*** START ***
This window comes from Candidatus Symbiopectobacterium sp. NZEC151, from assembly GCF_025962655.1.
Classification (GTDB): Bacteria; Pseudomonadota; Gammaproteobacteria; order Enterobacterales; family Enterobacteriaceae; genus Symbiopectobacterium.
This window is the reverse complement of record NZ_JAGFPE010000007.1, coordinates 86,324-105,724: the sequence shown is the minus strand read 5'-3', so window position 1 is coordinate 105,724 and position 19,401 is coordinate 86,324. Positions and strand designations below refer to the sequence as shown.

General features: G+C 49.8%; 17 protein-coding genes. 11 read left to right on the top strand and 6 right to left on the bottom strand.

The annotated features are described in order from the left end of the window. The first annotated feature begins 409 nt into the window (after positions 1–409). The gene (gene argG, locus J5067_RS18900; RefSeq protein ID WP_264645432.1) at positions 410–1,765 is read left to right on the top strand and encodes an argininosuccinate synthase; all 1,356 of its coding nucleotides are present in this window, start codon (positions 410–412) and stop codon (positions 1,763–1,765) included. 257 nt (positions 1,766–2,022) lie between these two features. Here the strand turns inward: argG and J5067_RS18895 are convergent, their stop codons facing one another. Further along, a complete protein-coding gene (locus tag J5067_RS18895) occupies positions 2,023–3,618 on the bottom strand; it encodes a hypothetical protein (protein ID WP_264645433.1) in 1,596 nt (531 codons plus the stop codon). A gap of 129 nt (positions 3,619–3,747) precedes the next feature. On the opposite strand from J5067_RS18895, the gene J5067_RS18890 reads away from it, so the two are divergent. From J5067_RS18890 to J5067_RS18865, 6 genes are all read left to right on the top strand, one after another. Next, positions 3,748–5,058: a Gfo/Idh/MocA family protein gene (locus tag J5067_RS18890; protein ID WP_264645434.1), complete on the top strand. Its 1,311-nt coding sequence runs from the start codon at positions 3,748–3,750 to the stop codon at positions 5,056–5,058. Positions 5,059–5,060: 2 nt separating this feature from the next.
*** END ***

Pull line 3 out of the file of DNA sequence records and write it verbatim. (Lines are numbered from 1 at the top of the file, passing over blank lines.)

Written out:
This window is the reverse complement of record NZ_JAGFPE010000007.1, coordinates 86,324-105,724: the sequence shown is the minus strand read 5'-3', so window position 1 is coordinate 105,724 and position 19,401 is coordinate 86,324. Positions and strand designations below refer to the sequence as shown.